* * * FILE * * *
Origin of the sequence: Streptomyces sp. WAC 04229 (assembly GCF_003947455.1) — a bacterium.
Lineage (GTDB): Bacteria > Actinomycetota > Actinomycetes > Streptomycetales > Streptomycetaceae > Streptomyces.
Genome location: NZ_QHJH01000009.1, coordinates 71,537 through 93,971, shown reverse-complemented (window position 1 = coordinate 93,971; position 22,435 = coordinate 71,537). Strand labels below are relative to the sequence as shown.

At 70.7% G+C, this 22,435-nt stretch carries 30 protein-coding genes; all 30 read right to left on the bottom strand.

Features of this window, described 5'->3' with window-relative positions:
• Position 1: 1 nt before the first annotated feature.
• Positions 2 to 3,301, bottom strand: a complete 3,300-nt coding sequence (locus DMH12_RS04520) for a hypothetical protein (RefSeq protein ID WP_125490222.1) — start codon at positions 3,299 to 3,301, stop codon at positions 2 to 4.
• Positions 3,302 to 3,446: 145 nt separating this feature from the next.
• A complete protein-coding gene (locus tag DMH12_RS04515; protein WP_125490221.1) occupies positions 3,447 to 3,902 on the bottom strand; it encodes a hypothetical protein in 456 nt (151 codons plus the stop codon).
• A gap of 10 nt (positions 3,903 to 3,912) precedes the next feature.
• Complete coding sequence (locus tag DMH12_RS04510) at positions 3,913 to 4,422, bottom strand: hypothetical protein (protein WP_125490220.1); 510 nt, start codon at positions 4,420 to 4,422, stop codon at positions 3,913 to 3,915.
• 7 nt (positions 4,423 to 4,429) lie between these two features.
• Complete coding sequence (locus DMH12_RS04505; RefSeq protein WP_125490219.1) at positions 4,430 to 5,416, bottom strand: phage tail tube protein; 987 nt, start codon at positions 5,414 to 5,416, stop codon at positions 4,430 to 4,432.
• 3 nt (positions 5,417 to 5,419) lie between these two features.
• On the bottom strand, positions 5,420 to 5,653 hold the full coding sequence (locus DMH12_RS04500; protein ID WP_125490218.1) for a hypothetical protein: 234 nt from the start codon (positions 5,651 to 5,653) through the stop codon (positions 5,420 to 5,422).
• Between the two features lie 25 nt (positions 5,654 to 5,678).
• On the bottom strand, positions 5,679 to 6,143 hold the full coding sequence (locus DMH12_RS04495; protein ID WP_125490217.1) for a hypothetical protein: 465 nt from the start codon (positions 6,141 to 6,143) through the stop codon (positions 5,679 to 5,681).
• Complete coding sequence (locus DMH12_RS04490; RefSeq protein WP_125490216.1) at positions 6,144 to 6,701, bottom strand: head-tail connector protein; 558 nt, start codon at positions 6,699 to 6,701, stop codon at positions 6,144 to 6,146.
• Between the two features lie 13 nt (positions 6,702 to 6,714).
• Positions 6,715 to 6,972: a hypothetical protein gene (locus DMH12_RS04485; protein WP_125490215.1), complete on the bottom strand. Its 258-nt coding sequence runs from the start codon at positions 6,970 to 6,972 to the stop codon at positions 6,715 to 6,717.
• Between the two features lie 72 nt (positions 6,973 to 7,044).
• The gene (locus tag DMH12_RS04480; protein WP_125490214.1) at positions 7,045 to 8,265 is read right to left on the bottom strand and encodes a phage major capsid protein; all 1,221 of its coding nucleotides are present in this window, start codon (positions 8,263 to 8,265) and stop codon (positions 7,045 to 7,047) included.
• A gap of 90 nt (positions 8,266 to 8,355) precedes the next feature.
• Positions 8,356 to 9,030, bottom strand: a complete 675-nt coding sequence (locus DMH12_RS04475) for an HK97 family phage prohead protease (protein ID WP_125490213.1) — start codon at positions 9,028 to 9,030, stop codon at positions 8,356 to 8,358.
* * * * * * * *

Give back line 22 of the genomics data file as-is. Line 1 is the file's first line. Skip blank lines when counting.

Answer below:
• The gene (locus tag DMH12_RS04480; protein WP_125490214.1) at positions 7,045 to 8,265 is read right to left on the bottom strand and encodes a phage major capsid protein; all 1,221 of its coding nucleotides are present in this window, start codon (positions 8,263 to 8,265) and stop codon (positions 7,045 to 7,047) included.